Author: Ollie Rooke

Easy modifications you can make to your own motorcycle

Ducati Multistrada 1260 S Grand Tour

In years gone by the wave of hot weather hitting the UK would have had bikes out on the roads in their thousands, but this is no ordinary year. Instead, the COVID-19 pandemic has scrapped touring plans, kept many of us indoors and left many riders with a case of the blues.

With plenty of time on our hands, and only so much cleaning and polishing to be done, motorcycle forums were soon flooded with photos of the shiny new additions riders were installing at home.

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Intrigued and inspired to get farkling myself, I had a chat with the team over at Moto-Mate to find out what I could install from the comfort of my own garage. And, after the forced break from riding, I was also keen to find out which accessories could keep us that little bit safer when we do take to the tarmac again.

Auxiliary Lights

First to add on is a set of auxiliary lights. The single front headlights present on many adventure bikes can be poor at lighting up country lanes when the sun sets and they’re also not the best at enhancing your road presence to get you noticed by other road users.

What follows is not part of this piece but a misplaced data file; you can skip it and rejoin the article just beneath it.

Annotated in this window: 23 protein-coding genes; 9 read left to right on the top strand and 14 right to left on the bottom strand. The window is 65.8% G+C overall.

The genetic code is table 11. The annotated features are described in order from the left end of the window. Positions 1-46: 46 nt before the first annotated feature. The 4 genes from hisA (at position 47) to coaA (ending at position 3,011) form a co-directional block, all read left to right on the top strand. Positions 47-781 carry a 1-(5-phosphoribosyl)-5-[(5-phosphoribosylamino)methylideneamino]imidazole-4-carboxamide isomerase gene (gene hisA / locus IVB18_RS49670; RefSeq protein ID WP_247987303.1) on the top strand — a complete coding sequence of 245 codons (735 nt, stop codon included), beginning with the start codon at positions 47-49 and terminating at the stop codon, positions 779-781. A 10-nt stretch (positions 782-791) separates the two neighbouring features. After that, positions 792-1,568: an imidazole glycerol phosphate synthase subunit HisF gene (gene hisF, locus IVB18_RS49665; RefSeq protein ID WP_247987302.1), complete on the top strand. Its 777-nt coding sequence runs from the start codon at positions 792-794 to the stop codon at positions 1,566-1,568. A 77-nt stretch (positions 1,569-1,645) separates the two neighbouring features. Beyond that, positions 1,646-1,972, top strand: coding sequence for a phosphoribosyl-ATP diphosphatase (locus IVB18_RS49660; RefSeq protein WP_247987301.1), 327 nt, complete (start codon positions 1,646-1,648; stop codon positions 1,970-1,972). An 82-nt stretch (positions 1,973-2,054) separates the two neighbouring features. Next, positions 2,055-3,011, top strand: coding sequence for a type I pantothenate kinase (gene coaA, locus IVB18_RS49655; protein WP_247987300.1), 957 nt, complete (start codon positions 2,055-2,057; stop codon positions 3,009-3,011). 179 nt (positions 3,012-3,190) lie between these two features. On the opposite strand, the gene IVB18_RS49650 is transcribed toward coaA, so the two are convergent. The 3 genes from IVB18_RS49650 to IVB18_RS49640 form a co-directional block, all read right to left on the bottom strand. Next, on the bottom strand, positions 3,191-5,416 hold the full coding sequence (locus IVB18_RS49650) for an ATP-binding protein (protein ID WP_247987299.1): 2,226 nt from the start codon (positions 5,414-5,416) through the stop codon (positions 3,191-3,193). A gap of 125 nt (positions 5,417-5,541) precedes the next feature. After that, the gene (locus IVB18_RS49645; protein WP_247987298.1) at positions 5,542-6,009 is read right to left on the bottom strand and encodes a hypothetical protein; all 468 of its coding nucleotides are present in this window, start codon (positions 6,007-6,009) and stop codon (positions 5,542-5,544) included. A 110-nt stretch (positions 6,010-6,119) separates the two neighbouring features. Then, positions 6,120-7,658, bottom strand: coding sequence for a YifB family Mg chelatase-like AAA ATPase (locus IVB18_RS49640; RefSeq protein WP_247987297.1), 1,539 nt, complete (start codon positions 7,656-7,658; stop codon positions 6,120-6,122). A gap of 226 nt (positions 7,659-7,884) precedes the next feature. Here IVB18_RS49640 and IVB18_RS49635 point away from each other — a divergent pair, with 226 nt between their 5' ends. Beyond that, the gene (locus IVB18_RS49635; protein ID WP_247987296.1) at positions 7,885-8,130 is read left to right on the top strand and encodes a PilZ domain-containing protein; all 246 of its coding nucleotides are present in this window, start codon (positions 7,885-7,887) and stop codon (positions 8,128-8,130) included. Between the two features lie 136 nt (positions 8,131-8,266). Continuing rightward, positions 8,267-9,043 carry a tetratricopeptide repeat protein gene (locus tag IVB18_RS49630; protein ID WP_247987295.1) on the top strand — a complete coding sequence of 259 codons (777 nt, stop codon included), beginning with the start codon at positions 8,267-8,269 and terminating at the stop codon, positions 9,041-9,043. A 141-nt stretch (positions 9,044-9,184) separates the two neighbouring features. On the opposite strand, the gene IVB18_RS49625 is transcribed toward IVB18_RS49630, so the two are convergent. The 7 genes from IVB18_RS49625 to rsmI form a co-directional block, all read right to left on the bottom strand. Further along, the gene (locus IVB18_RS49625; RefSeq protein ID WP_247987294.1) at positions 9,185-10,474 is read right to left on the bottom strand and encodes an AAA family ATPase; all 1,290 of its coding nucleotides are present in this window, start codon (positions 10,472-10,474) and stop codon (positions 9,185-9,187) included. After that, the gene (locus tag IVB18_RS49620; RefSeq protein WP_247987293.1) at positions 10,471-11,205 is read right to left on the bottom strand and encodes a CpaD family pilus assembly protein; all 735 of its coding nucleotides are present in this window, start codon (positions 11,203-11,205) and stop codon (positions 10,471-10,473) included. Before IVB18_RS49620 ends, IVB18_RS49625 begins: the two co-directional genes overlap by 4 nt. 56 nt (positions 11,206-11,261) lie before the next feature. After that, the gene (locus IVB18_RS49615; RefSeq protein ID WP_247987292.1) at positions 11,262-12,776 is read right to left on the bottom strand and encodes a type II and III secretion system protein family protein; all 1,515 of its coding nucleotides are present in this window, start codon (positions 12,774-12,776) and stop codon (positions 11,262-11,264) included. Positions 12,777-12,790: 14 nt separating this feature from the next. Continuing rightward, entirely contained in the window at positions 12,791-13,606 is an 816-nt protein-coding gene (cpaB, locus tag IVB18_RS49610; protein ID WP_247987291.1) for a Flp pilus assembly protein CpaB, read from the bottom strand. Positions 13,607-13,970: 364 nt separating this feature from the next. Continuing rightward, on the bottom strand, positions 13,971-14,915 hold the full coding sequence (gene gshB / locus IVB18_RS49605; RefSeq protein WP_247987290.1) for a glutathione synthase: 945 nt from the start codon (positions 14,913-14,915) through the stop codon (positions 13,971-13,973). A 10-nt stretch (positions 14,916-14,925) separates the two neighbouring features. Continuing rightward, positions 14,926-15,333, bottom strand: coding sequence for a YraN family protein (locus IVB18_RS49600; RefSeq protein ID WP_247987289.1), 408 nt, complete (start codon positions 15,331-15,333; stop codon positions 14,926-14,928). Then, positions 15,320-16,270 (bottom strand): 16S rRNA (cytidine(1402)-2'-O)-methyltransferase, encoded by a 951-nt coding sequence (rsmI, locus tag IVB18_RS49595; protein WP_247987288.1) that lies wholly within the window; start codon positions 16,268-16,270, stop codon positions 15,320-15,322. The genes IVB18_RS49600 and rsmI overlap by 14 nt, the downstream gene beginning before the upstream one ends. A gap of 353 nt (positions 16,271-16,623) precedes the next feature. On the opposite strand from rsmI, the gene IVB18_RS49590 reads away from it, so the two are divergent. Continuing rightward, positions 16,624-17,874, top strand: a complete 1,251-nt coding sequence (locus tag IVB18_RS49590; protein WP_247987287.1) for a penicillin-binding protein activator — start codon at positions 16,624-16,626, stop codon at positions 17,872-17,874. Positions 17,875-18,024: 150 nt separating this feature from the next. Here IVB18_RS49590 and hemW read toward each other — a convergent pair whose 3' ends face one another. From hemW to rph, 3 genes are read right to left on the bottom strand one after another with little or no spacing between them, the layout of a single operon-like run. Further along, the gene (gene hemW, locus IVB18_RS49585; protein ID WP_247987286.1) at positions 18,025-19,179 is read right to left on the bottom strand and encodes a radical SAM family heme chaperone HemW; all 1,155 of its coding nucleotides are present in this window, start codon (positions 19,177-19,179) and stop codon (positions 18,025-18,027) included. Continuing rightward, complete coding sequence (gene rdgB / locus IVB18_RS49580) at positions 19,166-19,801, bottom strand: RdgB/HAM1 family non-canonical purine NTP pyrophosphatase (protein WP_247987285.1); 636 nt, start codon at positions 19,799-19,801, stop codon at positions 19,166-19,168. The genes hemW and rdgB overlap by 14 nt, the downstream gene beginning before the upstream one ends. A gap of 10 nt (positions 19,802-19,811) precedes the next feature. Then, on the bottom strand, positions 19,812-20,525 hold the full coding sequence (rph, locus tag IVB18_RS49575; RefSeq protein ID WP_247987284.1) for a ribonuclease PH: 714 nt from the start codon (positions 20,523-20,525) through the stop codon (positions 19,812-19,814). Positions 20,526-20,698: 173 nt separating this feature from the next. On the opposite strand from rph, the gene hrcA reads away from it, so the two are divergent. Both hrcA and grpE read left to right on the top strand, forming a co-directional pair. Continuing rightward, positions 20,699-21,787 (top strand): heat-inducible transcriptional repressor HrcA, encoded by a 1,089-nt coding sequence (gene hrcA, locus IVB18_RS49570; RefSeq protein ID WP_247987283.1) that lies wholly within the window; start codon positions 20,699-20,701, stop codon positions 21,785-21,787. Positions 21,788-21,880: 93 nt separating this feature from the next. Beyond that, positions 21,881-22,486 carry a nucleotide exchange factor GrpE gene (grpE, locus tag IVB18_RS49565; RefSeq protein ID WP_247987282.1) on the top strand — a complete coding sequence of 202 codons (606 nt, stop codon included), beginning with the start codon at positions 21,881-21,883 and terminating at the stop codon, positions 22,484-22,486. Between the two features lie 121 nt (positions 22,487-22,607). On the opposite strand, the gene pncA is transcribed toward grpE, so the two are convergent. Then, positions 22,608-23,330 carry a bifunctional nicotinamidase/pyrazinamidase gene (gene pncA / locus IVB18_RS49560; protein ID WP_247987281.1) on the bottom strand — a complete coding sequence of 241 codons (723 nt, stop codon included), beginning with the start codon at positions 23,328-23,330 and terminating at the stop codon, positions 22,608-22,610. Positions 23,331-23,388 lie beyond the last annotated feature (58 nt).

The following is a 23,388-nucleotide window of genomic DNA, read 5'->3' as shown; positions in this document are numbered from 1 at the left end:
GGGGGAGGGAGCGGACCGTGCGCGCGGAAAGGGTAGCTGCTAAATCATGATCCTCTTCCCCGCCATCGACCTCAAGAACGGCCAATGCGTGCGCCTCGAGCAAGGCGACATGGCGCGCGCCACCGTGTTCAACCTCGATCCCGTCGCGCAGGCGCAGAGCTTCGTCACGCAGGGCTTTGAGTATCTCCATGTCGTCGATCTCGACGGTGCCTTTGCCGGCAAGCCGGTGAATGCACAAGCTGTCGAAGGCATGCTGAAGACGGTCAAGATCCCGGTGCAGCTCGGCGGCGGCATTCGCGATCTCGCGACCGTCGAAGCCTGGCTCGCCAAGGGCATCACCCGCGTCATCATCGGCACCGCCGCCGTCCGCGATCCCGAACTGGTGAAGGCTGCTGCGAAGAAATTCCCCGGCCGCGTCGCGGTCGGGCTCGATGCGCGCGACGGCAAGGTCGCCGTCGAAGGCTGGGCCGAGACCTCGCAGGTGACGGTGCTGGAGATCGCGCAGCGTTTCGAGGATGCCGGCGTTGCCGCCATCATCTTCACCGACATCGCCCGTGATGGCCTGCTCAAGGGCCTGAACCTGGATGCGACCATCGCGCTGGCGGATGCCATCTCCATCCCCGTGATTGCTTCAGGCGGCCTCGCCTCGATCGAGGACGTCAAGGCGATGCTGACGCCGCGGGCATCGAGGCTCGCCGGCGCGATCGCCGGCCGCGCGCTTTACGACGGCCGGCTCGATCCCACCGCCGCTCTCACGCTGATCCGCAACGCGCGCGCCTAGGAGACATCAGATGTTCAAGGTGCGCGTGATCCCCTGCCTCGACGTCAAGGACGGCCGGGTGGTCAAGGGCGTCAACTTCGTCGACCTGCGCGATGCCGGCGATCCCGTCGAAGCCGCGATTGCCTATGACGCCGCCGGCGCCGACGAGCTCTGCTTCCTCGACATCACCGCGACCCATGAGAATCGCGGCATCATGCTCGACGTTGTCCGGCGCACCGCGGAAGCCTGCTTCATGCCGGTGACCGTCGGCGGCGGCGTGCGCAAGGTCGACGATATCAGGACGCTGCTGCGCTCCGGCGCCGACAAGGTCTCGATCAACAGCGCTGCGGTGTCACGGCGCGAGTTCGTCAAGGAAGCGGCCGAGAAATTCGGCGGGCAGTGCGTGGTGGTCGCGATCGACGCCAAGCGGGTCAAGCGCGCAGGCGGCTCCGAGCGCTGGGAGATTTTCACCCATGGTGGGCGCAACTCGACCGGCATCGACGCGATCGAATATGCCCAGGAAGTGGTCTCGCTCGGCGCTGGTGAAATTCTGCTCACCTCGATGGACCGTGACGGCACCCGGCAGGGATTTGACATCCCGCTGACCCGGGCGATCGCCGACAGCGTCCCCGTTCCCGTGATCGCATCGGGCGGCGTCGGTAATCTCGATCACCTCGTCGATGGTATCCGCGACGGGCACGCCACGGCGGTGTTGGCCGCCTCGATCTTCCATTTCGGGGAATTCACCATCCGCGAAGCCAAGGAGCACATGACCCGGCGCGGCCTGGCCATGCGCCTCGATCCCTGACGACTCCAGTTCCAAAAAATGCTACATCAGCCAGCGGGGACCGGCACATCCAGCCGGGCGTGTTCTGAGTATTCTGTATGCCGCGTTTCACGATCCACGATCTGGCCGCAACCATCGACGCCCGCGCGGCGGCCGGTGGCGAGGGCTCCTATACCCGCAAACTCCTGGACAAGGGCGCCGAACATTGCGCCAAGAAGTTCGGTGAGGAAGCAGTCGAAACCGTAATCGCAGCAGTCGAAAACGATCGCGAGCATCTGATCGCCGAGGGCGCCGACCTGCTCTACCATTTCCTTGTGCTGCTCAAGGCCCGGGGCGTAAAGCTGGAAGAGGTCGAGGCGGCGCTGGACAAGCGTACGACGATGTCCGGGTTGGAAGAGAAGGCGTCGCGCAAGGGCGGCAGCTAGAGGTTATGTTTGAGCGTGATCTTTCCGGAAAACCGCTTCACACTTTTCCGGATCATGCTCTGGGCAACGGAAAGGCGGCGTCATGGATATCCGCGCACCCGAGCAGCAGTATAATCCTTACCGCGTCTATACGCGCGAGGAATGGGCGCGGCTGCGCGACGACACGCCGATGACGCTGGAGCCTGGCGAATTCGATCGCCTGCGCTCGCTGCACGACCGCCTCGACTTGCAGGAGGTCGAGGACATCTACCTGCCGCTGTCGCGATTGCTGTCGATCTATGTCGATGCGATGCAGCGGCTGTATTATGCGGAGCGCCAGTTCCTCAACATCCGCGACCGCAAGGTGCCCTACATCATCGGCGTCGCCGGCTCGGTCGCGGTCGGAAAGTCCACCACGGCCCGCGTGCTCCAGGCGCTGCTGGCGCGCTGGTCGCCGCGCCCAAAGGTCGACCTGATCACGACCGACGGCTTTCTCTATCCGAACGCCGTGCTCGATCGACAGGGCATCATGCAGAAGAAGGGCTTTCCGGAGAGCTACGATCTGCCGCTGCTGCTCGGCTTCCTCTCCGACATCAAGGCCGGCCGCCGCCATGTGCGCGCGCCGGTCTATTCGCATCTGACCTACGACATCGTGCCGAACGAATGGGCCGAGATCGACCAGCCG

A pair of Denali D4 LED lights, positioned at each side of your headlight, look like they’ll do the trick to light up the road ahead. Additional auxiliary lights will also add perceived width to your bike and ensure that you’ll be unmissable in mirrors when filtering, if drivers use them of course.

Creating a more dominant triangle of lights when combined with your pre-existing headlamp, you’ll be far less likely to be missed by a ‘micro-glance’. And if drivers do take a longer look, the perceived size of the triangle of lights, in contrast to a single headlight, will make them think twice about chancing that gap.

Auxiliary Horn